Three Ways to Optimise the SaaS Customer and Vendor Relationship


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Most businesses understand that the best way to get the most from enterprise software is to have a great relationship with their vendor, but what does that actually mean in principle, and what should they actually expect? The reality is that the nature of customer and vendor relationships has evolved with the introduction of SaaS solutions to businesses, and on a positive note, vendors are often seen more as partners now. What are the fruitful building blocks of these relationships, and what pitfalls should both parties be looking to avoid?

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Analyse the Customer Experience Carefully

One of the true building blocks of a great customer and vendor relationship is the practice of actively identifying and documenting key pain points across all customers. Vendors that do this can run continuous programmes dedicated to enhancing any internal processes that affect the customer experience. It’s about listening to customer feedback and analysing it in a constructive and practical way.

We’re doing this on a daily basis and running workshops with our customer-facing teams to take into account direct customer feedback. For us, it’s about building a culture of communication and a more effective working relationship with internal teams. When customers feel they are being listened to and that your team is acting on their feedback, it can only serve to enhance and reinforce the quality of your mutual relationship.

Embrace the Continuous Nature of SaaS

By nature, SaaS offers new functionality continuously, with new features rolled out via the cloud to all users as soon as they are tested and released. New users also come into the picture, and companies may also decide to take on new lines of business with software features they may not have used previously.

It’s an opportunity for vendors to look at the customer journey as a continuous loop and to improve and grow customer relationships over time, whether that be in the delivery of the software solution itself, or the support provided for that solution.

The beauty of a SaaS relationship is also that there are more opportunities to communicate in more creative ways. In the past, notice of new functionality may have just been included in release notes, but today, companies are getting more proactive in communicating new features. Regular webinar demonstrations, customer community posts and knowledge bases are helping to foster the continuous relationship that is helping customers to get more out of their solutions.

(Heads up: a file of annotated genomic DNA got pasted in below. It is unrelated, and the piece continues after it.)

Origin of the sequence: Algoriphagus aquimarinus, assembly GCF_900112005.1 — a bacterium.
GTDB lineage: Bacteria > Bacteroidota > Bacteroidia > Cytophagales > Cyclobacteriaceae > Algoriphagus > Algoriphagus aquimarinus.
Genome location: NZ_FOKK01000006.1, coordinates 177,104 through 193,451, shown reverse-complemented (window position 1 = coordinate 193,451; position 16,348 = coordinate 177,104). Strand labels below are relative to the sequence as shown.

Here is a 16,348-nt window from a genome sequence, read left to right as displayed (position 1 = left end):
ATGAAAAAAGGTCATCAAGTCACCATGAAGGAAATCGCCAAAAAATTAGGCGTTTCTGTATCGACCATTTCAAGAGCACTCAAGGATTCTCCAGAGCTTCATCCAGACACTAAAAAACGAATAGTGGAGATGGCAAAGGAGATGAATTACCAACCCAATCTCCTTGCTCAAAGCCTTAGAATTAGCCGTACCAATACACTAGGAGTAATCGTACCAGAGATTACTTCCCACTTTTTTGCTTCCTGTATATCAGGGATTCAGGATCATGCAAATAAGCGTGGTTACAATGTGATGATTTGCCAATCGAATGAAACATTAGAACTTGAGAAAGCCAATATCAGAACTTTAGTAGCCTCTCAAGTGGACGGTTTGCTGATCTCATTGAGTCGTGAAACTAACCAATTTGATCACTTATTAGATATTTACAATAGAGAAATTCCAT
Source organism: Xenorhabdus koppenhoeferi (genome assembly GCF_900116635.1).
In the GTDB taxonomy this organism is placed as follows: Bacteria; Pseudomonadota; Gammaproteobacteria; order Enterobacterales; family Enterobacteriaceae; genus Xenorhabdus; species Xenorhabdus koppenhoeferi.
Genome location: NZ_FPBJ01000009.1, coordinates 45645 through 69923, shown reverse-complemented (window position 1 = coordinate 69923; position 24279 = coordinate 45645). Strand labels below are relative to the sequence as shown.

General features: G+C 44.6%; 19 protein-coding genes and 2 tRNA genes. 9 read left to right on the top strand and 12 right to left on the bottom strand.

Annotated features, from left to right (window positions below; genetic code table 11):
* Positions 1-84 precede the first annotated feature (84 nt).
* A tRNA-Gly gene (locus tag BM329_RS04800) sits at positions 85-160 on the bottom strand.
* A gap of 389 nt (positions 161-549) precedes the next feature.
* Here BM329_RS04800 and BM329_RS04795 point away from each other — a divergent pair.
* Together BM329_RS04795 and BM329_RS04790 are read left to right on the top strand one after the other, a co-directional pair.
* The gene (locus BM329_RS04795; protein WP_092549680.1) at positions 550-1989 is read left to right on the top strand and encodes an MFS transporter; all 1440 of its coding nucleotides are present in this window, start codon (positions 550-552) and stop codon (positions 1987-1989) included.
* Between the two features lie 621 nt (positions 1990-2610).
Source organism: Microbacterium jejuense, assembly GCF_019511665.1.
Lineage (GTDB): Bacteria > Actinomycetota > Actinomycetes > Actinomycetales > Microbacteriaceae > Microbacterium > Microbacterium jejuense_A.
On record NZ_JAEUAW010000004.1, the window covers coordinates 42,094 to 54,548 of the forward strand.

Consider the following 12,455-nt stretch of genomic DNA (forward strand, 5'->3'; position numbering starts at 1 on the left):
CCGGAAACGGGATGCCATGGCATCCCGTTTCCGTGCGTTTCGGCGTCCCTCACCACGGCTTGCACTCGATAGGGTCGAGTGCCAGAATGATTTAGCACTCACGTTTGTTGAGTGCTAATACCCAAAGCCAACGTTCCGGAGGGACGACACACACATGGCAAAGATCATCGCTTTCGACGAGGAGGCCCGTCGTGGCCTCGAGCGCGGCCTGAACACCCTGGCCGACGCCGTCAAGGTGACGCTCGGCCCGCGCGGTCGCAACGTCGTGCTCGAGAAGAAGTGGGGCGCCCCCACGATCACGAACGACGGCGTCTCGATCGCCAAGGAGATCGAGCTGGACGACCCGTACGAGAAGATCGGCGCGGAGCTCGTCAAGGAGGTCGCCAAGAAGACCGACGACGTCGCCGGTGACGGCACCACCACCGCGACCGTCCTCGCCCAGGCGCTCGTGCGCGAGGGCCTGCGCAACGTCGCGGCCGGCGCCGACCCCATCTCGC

Adopt a Service Recovery Approach

One of the biggest traps which vendors can fall into is focusing entirely on complaint handling. Companies should really focus on moving away from this service recovery approach. Good quality service recovery involves actively reaching out to customers to investigate any issues they may have had. Often, this starts with customer journey mapping and casting a critical eye over your own internal processes to see if there is any way you can improve.

A great service recovery approach should also involve consistently re-engaging with customers to measure whether improvements have been effective.

SaaS Customer Centricity

As SaaS vendors, we also have to understand the challenges our customers face in business: too much information and too much complexity, pressure on productivity, and how to embrace technology to move forward in their profession. Our team works side-by-side with our customers to create and manage solutions driven by a deep understanding of their needs, addressing the rapid changes in their environment. These are the pillars of a solid SaaS customer vendor relationship, and if managed carefully, both parties can look forward to reaping the benefits.

Elaine Roche
Head of Customer Success at Wolters Kluwer Tax & Accounting UK, with responsibility for its Professional Services and Customer Support Departments, Elaine has over 14 years of experience working in the software industry. Prior to Wolters Kluwer, Elaine was Director of Professional Services at Experian Data Quality.


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